Alito and Thomas call for end to Obergefell.
The Supreme Court this week passed on a potential case involving same-sex marriage. Normally, the high court declining to a hear a case wouldn’t be news.
But, tucked away in the back of the court’s dismissal, was something interesting:
“By choosing to privilege a novel constitutional right over the religious liberty interests explicitly protected in the First Amendment, and by doing so undemocratically, the Court has created a problem that only it can fix,” Justice Thomas, writing for himself and Justice Alito, declared. “Until then, Obergefell will continue to have ruinous consequences for religious liberty.”
The Obergefell decision referred to by the two right-wing judges is the Supreme Court’s landmark 2015 decision, Obergefell v. Hodges. In that case, the court ruled 5–4 that the fundamental right to marry is guaranteed to same-sex couples.
The math isn’t good for those that would like same-sex to remain legal in all fifty states. Alito and Thomas are openly calling for the five-year-old precedent to be overturned (so much for stare decisis.) Chief Justice John Roberts, recently imbued with moderate credentials, already ruled against same-sex marriage five years ago. Trump has appointed two conservative judges, Gorsuch and Kavanaugh, and a third judge, Barrett, is set to begin her confirmation hearings on Monday.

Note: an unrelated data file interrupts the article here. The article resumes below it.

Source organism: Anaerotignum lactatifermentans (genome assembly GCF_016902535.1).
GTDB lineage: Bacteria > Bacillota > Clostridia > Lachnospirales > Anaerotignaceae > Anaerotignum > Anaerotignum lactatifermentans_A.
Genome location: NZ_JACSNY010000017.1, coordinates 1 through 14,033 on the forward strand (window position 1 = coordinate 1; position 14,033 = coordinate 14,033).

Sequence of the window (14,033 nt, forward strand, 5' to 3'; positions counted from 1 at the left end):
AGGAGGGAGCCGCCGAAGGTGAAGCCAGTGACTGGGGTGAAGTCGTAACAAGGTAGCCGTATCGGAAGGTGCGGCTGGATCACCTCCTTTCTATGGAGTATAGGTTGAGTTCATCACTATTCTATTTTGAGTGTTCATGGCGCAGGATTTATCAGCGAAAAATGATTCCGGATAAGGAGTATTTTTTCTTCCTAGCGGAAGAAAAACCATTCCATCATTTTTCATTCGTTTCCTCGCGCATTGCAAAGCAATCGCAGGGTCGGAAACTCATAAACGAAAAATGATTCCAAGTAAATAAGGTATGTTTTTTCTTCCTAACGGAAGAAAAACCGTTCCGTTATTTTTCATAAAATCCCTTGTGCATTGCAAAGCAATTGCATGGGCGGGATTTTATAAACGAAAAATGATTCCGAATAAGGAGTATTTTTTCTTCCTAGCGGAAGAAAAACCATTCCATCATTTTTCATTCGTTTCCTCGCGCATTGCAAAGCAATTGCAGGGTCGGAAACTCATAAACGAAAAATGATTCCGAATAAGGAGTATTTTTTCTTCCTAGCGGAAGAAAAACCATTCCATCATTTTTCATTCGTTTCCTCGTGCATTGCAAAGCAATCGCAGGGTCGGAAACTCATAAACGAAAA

That’s two calling for Obergefell to be overturned, one that already voted against it, and (potentially) three Trump-appointed judges on the bench that weren’t there five years ago.
That’s six — and the Republicans only need five.
The flowery language deployed by Alito and Thomas was, of course, misleading. By defending “religion,” “liberty,” and by extension, “religious liberty,” the two justices are just eating alphabet soup of phrases that poll well.
The Obergefell decision wasn’t about religious freedom. Nobody is forcing two religious men or two religious women to marry each other.
Instead, same-sex marriage is a Fourteenth Amendment issue. The majority of justices agreed that the Due Process Clause and the Equal Protection Clause applied to same-sex couples.
“No union is more profound than marriage, for it embodies the highest ideals of love, fidelity, devotion, sacrifice, and family…It would misunderstand these men and women to say they disrespect the idea of marriage…Their hope is not to be condemned to live in loneliness, excluded from one of civilization’s oldest institutions,” Justice Kennedy, representing the majority, wrote.
“They ask for equal dignity in the eyes of the law. The Constitution grants them that right.”
Judge Barrett is expected to hear plenty of questioning next week on the issues of abortion and healthcare. Let’s hope, as equality-loving Americans, she gets asked to respect Obergefell too.